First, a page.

58. Seiler K P, Weis J J. Immunity to Lyme disease: protection, pathology and persistence. Curr Opin Immunol. 1996;8:503–509. [PubMed]
59. Sellati T J, Abrescia L D, Radolf J D, Furie M B. Outer surface lipoproteins of Borrelia burgdorferi activate vascular endothelium in vitro. Infect Immun. 1996;64:3180–3187. [PMC free article] [PubMed]
60. Sellati T J, Bouis D A, Kitchens R L, Darveau R P, Pugin J, Ulevitch R J, Gangloff S C, Goyert S M, Norgard M V, Radolf J D. Treponema pallidum and Borrelia burgdorferi lipoproteins and synthetic lipopeptides activate monocytic cells via a CD14-dependent pathway distinct from that used by lipopolysaccharide. J Immunol. 1998;160:5455–5464. [PubMed]
61. Sellati T J, Burns M J, Ficazzola M A, Furie M B. Borrelia burgdorferi upregulates expression of adhesion molecules on endothelial cells and promotes transendothelial migration of neutrophils in vitro. Infect Immun. 1995;63:4439–4447. [PMC free article] [PubMed]
62. Sigal L H. Lyme disease: a review of aspects of its immunology and immunopathogenesis. Annu Rev Immunol. 1997;15:63–92. [PubMed]
63. Tai K-F, Ma Y, Weis J J. Normal human B lymphocytes and mononuclear cells respond to the mitogenic and cytokine-stimulatory activities of Borrelia burgdorferi and its lipoprotein OspA. Infect Immun. 1994;62:520–528. [PMC free article] [PubMed]
64. Ulevitch R J, Tobias P S. Receptor-dependent mechanisms of cell stimulation by bacterial endotoxin. Annu Rev Immunol. 1995;13:437–457. [PubMed]
65. Wagner R D, Maroushek N M, Brown J F, Czuprynski C J. Treatment with anti-interleukin-10 monoclonal antibody enhances early resistance to but impairs complete clearance of Listeria monocytogenes infection in mice. Infect Immun. 1994;62:2345–2353. [PMC free article] [PubMed]
66. Walmsley M, Katsikis P D, Abney E, Parry S, Williams R O, Maini R N, Feldmann M. Interleukin-10 inhibition of the progression of established collagen-induced arthritis. Arthritis Rheum. 1996;39:495–503. [PubMed]
67. Weis J J, Ma Y, Erdile L F. Biological activities of native and recombinant Borrelia burgdorferi outer surface protein A: dependence on lipid modification. Infect Immun. 1994;62:4632–4636. [PMC free article] [PubMed]
68. Weis J J, McCracken B A, Ma Y, Fairbairn D, Roper R J, Morrison T B, Weis J H, Zachary J F, Doerge R W, Teuscher C. Identification of quantitative trait loci governing arthritis severity and humoral responses in the murine model of Lyme disease. J Immunol. 1999;162:948–956. [PubMed]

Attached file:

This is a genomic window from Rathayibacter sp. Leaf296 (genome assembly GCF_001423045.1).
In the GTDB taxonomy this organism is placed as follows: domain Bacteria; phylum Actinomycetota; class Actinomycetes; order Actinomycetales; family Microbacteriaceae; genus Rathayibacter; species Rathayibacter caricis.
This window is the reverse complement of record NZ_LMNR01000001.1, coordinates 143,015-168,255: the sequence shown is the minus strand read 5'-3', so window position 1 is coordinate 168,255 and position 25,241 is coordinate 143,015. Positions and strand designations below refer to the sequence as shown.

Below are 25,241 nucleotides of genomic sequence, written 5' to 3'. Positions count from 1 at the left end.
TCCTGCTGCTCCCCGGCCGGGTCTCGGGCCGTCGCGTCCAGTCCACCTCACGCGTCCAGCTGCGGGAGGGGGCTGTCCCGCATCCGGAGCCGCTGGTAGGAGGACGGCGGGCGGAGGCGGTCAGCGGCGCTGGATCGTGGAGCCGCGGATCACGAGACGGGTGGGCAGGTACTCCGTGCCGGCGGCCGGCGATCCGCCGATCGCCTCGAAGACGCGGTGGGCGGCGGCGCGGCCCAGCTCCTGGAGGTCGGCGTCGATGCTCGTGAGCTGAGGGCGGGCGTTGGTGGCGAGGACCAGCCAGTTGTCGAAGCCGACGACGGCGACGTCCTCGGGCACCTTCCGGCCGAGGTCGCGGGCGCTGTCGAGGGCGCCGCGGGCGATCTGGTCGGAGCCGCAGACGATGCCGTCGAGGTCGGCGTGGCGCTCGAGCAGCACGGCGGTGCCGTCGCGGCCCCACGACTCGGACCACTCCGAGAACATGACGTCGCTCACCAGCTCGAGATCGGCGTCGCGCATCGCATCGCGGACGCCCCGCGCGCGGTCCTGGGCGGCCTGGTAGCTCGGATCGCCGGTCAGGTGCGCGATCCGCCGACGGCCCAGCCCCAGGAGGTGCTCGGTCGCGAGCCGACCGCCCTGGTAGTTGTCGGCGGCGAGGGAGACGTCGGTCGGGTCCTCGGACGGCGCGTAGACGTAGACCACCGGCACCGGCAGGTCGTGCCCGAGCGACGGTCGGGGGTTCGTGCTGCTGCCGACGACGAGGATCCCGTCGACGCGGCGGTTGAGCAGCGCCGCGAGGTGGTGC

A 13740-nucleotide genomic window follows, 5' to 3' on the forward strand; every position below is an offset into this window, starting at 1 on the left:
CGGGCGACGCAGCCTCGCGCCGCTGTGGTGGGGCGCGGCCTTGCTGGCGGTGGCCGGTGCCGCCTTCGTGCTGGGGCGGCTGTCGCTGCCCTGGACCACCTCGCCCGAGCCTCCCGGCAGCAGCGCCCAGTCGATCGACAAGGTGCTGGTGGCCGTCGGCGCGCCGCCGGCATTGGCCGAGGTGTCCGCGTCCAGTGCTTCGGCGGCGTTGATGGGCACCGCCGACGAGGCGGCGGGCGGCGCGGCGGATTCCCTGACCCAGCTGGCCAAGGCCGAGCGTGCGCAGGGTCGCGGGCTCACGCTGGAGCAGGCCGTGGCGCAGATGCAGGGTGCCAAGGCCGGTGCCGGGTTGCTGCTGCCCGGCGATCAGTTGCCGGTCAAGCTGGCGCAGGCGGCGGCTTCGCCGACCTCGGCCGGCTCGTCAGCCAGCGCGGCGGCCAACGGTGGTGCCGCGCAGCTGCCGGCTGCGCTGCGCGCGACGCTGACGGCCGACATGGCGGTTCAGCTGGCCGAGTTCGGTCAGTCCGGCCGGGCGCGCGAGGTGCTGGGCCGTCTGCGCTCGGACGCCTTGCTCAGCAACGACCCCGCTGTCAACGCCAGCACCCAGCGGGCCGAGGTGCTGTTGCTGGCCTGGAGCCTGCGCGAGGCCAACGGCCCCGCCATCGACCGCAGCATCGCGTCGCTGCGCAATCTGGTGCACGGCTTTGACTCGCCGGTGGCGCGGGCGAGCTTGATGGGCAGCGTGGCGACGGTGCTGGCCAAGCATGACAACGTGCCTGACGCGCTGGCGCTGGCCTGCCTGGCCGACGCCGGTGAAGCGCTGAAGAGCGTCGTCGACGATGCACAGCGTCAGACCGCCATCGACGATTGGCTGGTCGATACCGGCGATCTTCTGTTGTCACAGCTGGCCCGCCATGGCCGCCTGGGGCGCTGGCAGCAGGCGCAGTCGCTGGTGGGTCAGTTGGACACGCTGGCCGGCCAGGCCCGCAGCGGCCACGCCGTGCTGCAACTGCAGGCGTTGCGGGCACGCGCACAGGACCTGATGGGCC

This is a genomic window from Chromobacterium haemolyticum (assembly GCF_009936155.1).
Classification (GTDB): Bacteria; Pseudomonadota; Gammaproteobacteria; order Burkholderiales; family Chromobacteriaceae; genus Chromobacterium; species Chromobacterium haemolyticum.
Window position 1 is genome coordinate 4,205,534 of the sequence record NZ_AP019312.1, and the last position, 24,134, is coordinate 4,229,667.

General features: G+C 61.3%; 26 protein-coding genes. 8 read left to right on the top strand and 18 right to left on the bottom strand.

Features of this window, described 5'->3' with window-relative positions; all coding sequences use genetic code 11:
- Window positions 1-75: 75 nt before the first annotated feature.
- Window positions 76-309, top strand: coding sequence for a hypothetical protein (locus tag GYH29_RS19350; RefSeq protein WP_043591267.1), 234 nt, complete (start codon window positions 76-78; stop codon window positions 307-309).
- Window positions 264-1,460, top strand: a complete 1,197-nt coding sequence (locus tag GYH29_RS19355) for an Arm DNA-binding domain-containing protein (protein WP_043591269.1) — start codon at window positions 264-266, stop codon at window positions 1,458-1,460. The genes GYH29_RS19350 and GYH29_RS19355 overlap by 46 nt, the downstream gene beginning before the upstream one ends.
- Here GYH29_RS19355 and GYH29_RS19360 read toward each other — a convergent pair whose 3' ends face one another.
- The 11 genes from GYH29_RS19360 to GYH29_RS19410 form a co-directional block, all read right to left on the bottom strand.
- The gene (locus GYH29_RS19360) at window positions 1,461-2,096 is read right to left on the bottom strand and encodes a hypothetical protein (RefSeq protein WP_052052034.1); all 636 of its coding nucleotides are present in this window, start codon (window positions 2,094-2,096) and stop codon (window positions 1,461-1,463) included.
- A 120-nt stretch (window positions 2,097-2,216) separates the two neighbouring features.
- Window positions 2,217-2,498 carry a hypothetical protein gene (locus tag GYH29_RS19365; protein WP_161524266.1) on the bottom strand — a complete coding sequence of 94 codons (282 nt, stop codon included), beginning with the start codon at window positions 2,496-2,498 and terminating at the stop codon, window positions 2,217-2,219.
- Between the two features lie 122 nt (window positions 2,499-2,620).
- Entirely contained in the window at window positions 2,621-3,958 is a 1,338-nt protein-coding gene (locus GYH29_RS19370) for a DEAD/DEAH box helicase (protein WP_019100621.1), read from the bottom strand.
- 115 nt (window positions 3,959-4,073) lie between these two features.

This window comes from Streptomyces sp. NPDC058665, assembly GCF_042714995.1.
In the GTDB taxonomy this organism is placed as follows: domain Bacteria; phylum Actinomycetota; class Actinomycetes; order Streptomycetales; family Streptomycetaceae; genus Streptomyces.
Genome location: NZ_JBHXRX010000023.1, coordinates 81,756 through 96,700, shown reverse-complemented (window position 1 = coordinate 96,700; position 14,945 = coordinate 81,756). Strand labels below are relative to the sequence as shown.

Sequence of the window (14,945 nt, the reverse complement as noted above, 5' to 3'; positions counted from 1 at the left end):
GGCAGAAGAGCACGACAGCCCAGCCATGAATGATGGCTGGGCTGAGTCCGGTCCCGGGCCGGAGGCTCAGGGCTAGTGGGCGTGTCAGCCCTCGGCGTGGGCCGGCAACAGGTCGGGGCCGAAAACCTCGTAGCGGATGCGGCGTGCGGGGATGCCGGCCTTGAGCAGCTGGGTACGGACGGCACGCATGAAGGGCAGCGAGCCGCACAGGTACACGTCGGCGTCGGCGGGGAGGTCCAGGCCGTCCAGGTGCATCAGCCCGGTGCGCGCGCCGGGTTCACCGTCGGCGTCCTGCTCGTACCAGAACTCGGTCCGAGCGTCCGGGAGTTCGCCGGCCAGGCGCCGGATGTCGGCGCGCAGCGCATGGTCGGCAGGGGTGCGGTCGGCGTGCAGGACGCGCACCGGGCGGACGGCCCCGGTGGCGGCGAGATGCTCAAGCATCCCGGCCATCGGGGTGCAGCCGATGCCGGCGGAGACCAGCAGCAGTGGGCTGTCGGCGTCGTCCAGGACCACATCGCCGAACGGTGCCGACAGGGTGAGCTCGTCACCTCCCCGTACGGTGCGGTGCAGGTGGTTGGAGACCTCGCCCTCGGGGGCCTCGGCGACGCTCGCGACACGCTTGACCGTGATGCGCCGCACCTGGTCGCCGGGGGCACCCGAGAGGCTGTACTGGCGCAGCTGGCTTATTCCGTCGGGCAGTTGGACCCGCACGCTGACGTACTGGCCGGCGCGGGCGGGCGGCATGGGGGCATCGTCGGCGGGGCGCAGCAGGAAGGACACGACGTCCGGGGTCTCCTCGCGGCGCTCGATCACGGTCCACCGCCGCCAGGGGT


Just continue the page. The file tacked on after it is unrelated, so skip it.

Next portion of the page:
69. Williams R O, Feldmann M, Maini R N. Anti-tumor necrosis factor ameliorates joint disease in murine collagen-induced arthritis. Proc Natl Acad Sci USA. 1992;89:9784–9788. [PMC free article] [PubMed]
70. Wooten R M, Modur V R, McIntyre T M, Weis J J. Borrelia burgdorferi outer membrane protein A induces nuclear translocation of nuclear factor-kappa B and inflammatory activation in human endothelial cells. J Immunol. 1996;157:4584–4590. [PubMed]
71. Wooten R M, Morrison T B, Weis J H, Wright S D, Thieringer R, Weis J J. The role of CD14 in signaling mediated by outer membrane lipoproteins of Borrelia burgdorferi. J Immunol. 1998;160:5485–5492. [PubMed]
72. Wright S D, Ramos R A, Tobias P S, Ulevitch R J, Mathison J C. CD14, a receptor for complexes of lipopolysaccharide (LPS) and LPS binding protein. Science. 1990;249:1431–1433. [PubMed]
73. Yang L, Ma Y, Schoenfeld R, Griffiths M, Eichwald E, Araneo B, Weis J J. Evidence for B-lymphocyte mitogen activity in Borrelia burgdorferi-infected mice. Infect Immun. 1992;60:3033–3041. [PMC free article] [PubMed]
74. Yang L, Weis J H, Eichwald E, Kolbert C P, Persing D H, Weis J J. Heritable susceptibility to severe Borrelia burgdorferi-induced arthritis is dominant and is associated with persistence of large numbers of spirochetes in tissues. Infect Immun. 1994;62:492–500. [PMC free article] [PubMed]
75. Yang X, Hay-Glass K T, Brunham R C. Genetically determined differences in IL-10 and IFN-gamma responses correlate with clearance of Chlamydia trachomatis mouse pneumonitis infection. J Immunol. 1996;156:4338–4344. [PubMed]

Articles from Infection and Immunity are provided here courtesy of American Society for Microbiology (ASM)
PubReader format: click here to try

Formats:

Related citations in PubMed

See reviews...See all...

Cited by other articles in PMC

See all...

Links